Melissa Firestone, 1937-2017, !Presente!
In Firestone’s honor, the City Council of Atlanta adopted an ordinance, 17-O-1246, on May 24, 2017, to create a crosswalk outside of the Cosby Spear highrise.
On October 30, 2017, the Melissa Firestone Crosswalk was dedicated in her honor.
The crosswalk is located on Linden Avenue NE, between Central Park Place NE and Hunt Street NE.
Firestone was a resident advocate at her senior highrise, Cosby Spear, in Midtown. She previously was the President of the Cosby Spear resident association, and served three terms, according to Diane Wright, former President of the Jurisdiction-wide Resident Advisory Board.
“She was a good president during her term, and she fought for the people,” Wright told Atlanta Progressive News.
Wright recalled an incident in which a resident was burglarized at Cosby Spear. Firestone “came down on the Housing Authority about it.”
“She would go to all the meetings. She kept up with what was going on, City Council and all of it, even after she was president,” Wright said.
“She showed up and she showed out. Natalie and I are thankful to have her in our lives. Our District would not be what it is without Melissa Firestone,” Councilman Kwanza Hall (District 2) told Atlanta Progressive News.
“As a young couple coming into the neighborhood in 1991, at an NPU M meeting, Natalie and I began getting our exposure for how communities lobby and leverage and garner what they deserve from the government and from the business community,” Hall said.
“Ms. Firestone was a strong advocate and committed neighborhood activist,” Hall said.
“If you gave her a ride, that was her time to talk about whatever she wanted to talk about and move a collective agenda forward with people who had the power to make that happen,” Hall said.
Firestone served as a board member of Fourth Ward West and its predecessor organization, Central Atlanta Neighbors.
She served on Neighborhood Planning Unit M, and was its representative to the Atlanta Planning Advisory Board.
Firestone served for several years as Chair of the APAB Transportation Committee.
She also served as an advocate for many issues involving senior mobility and causes in her community.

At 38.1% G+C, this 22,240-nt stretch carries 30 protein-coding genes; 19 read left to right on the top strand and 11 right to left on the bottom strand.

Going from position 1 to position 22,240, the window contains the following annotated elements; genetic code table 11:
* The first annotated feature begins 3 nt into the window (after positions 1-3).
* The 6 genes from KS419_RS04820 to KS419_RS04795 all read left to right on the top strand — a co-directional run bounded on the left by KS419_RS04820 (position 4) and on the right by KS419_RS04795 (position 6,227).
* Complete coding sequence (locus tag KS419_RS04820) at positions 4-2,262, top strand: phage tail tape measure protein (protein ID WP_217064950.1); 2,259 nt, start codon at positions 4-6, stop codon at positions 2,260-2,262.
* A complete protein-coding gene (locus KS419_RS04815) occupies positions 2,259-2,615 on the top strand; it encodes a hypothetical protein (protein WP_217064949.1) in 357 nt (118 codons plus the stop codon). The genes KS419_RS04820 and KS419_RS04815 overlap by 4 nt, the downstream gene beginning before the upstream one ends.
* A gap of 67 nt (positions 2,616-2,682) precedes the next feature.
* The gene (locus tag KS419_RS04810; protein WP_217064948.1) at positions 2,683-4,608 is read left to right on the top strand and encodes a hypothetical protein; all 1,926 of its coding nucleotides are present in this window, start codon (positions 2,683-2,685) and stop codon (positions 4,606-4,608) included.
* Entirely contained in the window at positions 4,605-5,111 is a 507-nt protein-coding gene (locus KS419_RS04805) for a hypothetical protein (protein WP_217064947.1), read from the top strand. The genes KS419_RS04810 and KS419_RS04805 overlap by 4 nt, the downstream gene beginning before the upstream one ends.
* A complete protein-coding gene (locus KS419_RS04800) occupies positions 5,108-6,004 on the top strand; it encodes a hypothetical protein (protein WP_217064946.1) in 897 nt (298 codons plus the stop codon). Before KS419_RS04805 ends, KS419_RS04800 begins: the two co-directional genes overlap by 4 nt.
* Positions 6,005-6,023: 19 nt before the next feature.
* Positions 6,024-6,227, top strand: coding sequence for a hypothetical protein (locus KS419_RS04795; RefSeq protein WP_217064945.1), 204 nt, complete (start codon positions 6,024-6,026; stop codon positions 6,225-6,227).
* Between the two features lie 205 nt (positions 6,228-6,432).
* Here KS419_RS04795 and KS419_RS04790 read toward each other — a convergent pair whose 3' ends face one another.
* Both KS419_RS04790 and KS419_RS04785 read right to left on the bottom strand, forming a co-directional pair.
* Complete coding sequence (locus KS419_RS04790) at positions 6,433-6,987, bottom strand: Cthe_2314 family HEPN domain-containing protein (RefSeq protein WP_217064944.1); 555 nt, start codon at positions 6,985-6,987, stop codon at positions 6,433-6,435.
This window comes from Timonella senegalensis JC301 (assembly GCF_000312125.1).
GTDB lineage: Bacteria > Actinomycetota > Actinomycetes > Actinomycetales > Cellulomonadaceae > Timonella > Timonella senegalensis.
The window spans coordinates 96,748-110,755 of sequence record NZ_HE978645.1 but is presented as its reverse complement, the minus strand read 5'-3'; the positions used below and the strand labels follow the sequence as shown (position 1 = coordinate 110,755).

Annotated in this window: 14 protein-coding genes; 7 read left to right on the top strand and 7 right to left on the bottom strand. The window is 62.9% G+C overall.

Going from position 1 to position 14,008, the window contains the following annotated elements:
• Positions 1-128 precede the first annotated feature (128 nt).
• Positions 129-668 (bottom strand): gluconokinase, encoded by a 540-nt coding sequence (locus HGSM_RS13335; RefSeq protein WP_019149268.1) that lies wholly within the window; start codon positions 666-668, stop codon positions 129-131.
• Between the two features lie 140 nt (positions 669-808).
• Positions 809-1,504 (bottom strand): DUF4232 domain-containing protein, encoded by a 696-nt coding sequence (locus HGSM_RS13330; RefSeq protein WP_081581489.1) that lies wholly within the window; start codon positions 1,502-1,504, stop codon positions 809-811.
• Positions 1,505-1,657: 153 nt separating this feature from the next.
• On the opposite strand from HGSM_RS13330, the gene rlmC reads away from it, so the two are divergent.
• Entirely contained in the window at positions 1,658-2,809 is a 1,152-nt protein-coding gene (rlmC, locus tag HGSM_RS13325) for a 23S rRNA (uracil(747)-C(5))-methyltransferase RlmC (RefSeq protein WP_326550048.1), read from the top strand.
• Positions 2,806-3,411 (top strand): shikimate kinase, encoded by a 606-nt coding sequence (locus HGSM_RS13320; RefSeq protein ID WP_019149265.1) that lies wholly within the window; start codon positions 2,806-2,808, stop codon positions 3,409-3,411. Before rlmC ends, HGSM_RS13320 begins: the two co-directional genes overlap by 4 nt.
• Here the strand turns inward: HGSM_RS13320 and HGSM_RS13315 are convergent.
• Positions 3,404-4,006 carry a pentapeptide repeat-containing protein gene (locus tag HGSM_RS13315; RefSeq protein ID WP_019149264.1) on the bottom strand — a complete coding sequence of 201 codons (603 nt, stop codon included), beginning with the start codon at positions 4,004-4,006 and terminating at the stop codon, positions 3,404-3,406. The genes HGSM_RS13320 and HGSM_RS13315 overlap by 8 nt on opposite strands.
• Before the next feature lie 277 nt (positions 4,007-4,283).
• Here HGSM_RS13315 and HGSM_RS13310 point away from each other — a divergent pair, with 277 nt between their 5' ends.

For twenty years, she was a board member of the Fulton County Government Commission on Disability Affairs.
Recently, she was responsible for the addition of a crosswalk, curb cut, and ramp at the Linden Avenue entrance of the Cosby Spear Highrise to Central Park, making it possible for residents of Cosby Spear and others to access the park without navigating curbs and steps.
Firestone also was a member of Atlanta’s arts community.
Ms. Firestone was buried at Lakewood Cemetery in Palmetto, Georgia.
“How could you not be a fan of Melissa? She was a tireless advocate for senior citizens,” Matt Garbett, former President of Fourth Ward West, told Atlanta Progressive News.
“My fondest memories of her… (include) that leopard print shawl that she wore,” Garbett said, noting that Firestone’s trademark was to wear bright, colorful, and elegant clothing.
“Coming into a room, you knew what type of outfit Melissa would be wearing,” he said.
“I ran into her constantly outside the NPU and she’d be pushing her own empty wheelchair,” in case she got tired and needed to sit in it, Garbett said.
“Still at her age, she had this passionate commitment to being out and walking around and seeing what was going on in her city,” he said.
“She was tirelessly committed also to APAB, trying to get people to participate in APAB and stressed the importance of APAB,” he said.
“She went to all the meetings and always dutifully reported back,” he said.
“She was Leo the Lion, but underneath all that she was always concerned about people,” Sister Elaine Osby, a resident leader at Cosby Spear, told APN.
(END / Copyright Atlanta Progressive News / 2017)